At IMF, the hunt for a new consensus
By Howard Schneider
Washington Post Staff Writer
Monday, March 7, 2011; 10:43 PM
It was a fitting eulogy for the economic orthodoxy that once governed the world, given by one of the men who helped develop it.
"Before the crisis, we had converged on a beautiful construction" to explain how markets could protect themselves from harm, said Olivier Blanchard, an economics counselor at the International Monetary Fund.
"But beauty is not synonymous with truth."
That beautiful construction held that central banks need only control inflation and that markets would virtually govern themselves with a light touch from government. It largely blinded mainstream economists from foreseeing the ugly depths of the 2008 downturn. Blanchard himself, upon assuming his IMF position in September 2008, projected there would be "limited cost in terms of real [economic] activity."
Now the list of discredited theories is lengthy.
The efficient-market hypothesis, which argued that smart investors would be on their own guard against undue risk, lost face during the subprime mortgage crisis. Mainstream central bank policy is being tested in the recovery. The ability of developed economies to sustain low unemployment is in doubt. A globalized world, it turns out, linked companies and economies together in ways not fully understood.
What's less certain - and the focus of Blanchard and a panel of top world economists who gathered at the IMF this week - is whether a new consensus can be salvaged out of the ashes of the old.
It is no mere academic debate. World governments are being asked to cooperate on economic policy at a level never seen before. Some of the ideas being discussed could affect everything from long-run unemployment rates in the United States to the extent of welfare benefits in Europe or the availability and cost of home mortgage loans.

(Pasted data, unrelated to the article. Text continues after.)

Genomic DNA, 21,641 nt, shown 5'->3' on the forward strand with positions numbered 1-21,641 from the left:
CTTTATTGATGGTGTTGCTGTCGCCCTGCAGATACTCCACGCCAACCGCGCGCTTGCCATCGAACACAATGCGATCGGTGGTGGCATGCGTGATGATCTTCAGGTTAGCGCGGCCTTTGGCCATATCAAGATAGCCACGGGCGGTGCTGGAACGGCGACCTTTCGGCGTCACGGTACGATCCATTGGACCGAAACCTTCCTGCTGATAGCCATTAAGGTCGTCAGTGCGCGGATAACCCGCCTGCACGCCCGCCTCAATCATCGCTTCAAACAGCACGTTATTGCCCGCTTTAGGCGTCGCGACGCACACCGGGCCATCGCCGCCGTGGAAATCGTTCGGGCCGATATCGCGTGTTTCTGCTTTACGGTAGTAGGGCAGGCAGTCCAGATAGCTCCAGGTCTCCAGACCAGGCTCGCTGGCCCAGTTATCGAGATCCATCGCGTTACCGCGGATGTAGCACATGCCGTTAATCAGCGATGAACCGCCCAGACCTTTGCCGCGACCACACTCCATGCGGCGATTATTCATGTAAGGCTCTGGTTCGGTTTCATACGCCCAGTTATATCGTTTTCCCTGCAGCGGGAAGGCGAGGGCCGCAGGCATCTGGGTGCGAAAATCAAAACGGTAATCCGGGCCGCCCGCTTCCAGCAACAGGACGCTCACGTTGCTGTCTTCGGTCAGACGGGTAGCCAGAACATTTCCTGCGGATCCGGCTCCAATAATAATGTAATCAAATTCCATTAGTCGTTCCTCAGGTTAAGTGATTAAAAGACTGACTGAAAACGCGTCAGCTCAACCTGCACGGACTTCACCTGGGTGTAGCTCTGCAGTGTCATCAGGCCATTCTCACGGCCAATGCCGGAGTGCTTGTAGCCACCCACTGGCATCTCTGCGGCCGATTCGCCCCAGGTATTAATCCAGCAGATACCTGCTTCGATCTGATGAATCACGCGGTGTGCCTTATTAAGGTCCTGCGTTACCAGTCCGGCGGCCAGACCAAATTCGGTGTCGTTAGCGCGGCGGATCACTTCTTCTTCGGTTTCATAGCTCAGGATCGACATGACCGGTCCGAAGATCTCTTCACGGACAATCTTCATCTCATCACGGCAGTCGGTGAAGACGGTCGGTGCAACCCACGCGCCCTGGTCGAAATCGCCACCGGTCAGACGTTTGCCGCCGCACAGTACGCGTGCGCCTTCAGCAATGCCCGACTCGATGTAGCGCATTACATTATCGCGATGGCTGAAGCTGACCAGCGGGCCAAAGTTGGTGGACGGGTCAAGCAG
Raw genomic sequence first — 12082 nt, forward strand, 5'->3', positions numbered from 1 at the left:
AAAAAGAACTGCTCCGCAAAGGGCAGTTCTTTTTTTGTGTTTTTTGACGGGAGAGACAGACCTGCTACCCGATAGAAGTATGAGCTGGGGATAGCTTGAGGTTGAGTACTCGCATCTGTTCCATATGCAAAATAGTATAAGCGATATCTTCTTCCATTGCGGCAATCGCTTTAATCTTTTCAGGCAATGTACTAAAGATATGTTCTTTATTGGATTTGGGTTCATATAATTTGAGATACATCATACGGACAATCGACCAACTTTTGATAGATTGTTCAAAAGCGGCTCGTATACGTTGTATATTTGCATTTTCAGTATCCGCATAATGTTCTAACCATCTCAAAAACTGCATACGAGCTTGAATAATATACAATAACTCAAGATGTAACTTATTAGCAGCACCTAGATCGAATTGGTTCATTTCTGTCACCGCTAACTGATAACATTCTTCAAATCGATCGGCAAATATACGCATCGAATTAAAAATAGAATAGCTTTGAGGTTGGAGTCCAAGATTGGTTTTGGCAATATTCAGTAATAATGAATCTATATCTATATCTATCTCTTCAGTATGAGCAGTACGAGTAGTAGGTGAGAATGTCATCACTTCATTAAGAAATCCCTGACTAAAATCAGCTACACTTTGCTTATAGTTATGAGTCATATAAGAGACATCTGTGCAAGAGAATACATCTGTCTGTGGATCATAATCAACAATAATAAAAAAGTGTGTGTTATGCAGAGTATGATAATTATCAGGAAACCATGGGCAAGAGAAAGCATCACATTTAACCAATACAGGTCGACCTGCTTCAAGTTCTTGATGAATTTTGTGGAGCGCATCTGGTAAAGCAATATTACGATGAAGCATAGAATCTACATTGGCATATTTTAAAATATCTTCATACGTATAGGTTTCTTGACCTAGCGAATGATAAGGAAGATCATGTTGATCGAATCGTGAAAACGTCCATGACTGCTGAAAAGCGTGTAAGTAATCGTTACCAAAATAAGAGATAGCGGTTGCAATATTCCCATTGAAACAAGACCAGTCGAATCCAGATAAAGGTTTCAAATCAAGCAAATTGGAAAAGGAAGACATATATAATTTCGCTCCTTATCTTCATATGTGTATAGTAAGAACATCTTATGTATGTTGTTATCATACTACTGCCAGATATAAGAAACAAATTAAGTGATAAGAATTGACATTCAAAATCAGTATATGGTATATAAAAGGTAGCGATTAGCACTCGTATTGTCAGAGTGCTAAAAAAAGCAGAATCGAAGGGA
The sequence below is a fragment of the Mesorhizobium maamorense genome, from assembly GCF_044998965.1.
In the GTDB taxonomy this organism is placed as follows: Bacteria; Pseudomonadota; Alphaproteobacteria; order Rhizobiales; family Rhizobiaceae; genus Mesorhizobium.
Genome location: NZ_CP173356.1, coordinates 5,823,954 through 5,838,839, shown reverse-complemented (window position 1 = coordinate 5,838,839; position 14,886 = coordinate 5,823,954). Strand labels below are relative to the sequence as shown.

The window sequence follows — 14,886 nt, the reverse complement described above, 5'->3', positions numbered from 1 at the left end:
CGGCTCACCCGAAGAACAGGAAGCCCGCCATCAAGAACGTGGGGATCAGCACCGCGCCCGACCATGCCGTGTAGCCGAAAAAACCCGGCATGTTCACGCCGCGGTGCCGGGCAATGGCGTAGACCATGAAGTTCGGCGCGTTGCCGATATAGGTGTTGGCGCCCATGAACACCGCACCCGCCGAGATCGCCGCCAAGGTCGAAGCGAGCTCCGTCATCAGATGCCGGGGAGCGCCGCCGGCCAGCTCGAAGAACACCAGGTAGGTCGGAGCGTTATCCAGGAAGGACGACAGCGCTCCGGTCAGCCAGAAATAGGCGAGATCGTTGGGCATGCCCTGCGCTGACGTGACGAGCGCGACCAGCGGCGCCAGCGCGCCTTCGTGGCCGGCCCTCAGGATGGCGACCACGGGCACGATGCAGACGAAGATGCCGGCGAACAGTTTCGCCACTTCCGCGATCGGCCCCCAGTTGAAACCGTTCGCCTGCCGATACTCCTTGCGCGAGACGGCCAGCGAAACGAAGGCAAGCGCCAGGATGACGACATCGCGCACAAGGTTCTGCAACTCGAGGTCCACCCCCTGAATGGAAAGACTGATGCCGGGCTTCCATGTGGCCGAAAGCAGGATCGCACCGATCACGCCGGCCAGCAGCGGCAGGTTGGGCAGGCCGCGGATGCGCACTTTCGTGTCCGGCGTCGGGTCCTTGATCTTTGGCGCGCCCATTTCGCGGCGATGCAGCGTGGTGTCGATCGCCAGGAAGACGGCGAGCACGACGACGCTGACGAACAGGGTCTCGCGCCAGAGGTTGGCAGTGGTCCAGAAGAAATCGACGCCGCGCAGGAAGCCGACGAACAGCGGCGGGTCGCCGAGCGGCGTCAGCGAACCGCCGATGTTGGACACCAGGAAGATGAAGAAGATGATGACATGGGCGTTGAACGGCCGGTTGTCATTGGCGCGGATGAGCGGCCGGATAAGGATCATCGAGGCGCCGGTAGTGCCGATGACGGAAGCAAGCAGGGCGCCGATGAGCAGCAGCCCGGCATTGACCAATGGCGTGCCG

Global bank regulators are talking of rules to limit asset bubbles - possibly making it more difficult for home values in the United States to recover their previous levels. They are developing lists of large institutions that need more regulation - a potential constraint on the financial industry as a whole. In Europe, some are pushing for a kind of shared sovereignty that would limit a country's ability to make its own decisions on government spending.
The economists driving the policy discussion, however, say they are far from developing a new playbook.
"We realize that many of the things we thought with certainty we cannot anymore," said Kemal Dervis, head of the global economics program at the Brookings Institution and a longtime World Bank and Turkish government official. "But from there to an overall consensus on how monetary and fiscal and growth policies are linked - we are very far off."
Some underlying principles are emerging, largely surrounding the need for government and central banks to be more interventionist.
The IMF, for example, has typically discouraged countries from imposing restrictions on the flow of capital, arguing that global markets work best when investment is free to move.
That view is now changing amid broad acknowledgment that countries in the developing world performed well during a crisis that originated in the United States. The IMF is developing guidelines for those economies to use "capital controls" as a way to buffer themselves from the damaging impact that large, rapid movements of money can have on prices, currency values and other aspects of the economy.
It is just one way that what Guillermo Ortiz, Mexico's central bank governor, referred to as the "Anglo-Saxon concept" of economic policy needs to be adapted to a more diverse and globalized world.
"We really believed that the people of the developed world managing the world economy knew what they were doing," Ortiz said.
There was also a general sense that central banks such as the Federal Reserve need to take a more activist approach - concerning themselves not just with inflation, unemployment and interest rates, but with broader efforts at keeping the economy and financial system stable.
That, and some of the other ideas under discussion, may prove politically difficult to enact, something that the economists in the two-day meeting acknowledged. University of California at Berkeley economist David Romer, among others, noted that U.S. politicians were not leveling with citizens about issues such as the long-run need to curb public debt or about the amount of economic stimulus that might be needed to meaningfully bring down unemployment in the short run.
Neither, said Columbia University professor and Nobel Prize winner Joseph Stiglitz, is there any guarantee that the old orthodoxy won't resurface.
While there is "broad understanding" about the need for more regulation and more government and central bank oversight, "the big issue is whether policy will go back to the way it was but with a bit more rhetorical flourish," he said. Stiglitz added that anyone with faith in regulatory efforts to date, including the recently enacted Dodd-Frank legislation, "has to be on another planet."